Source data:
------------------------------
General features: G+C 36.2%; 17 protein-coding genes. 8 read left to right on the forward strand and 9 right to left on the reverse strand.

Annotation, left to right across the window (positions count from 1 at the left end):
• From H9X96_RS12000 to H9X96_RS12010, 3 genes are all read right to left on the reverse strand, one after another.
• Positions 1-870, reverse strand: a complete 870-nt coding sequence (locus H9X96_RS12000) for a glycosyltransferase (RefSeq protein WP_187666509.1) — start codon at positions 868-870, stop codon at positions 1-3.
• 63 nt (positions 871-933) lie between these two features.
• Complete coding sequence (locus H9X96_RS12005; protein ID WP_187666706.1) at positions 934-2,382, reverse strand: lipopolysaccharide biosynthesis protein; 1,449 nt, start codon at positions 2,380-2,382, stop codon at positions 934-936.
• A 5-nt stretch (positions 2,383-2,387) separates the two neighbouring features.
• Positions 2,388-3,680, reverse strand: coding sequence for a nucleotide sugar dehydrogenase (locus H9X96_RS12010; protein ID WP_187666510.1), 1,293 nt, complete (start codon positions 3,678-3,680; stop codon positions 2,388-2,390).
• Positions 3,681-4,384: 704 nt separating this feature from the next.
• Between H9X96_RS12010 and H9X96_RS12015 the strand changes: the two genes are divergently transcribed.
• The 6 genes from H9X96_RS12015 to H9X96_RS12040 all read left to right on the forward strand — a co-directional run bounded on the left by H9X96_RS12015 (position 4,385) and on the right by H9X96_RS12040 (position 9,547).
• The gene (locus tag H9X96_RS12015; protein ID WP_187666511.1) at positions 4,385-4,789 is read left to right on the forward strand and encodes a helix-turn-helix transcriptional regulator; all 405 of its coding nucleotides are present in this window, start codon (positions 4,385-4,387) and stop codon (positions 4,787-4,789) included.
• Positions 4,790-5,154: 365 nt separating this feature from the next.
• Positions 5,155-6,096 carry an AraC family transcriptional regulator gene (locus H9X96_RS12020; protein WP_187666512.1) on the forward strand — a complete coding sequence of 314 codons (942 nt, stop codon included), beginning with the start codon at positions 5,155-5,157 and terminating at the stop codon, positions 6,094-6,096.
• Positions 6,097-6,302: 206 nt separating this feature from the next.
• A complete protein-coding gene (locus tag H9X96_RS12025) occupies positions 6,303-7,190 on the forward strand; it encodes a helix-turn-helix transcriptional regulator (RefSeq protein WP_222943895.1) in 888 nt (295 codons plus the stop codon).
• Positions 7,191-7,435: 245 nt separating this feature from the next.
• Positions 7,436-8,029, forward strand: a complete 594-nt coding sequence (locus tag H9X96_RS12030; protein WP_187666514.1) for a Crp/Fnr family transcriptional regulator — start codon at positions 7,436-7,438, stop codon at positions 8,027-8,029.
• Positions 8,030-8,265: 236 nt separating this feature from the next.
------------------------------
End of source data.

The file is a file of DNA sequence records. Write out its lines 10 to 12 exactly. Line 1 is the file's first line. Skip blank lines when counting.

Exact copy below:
• Between H9X96_RS12010 and H9X96_RS12015 the strand changes: the two genes are divergently transcribed.
• The 6 genes from H9X96_RS12015 to H9X96_RS12040 all read left to right on the forward strand — a co-directional run bounded on the left by H9X96_RS12015 (position 4,385) and on the right by H9X96_RS12040 (position 9,547).
• The gene (locus tag H9X96_RS12015; protein ID WP_187666511.1) at positions 4,385-4,789 is read left to right on the forward strand and encodes a helix-turn-helix transcriptional regulator; all 405 of its coding nucleotides are present in this window, start codon (positions 4,385-4,387) and stop codon (positions 4,787-4,789) included.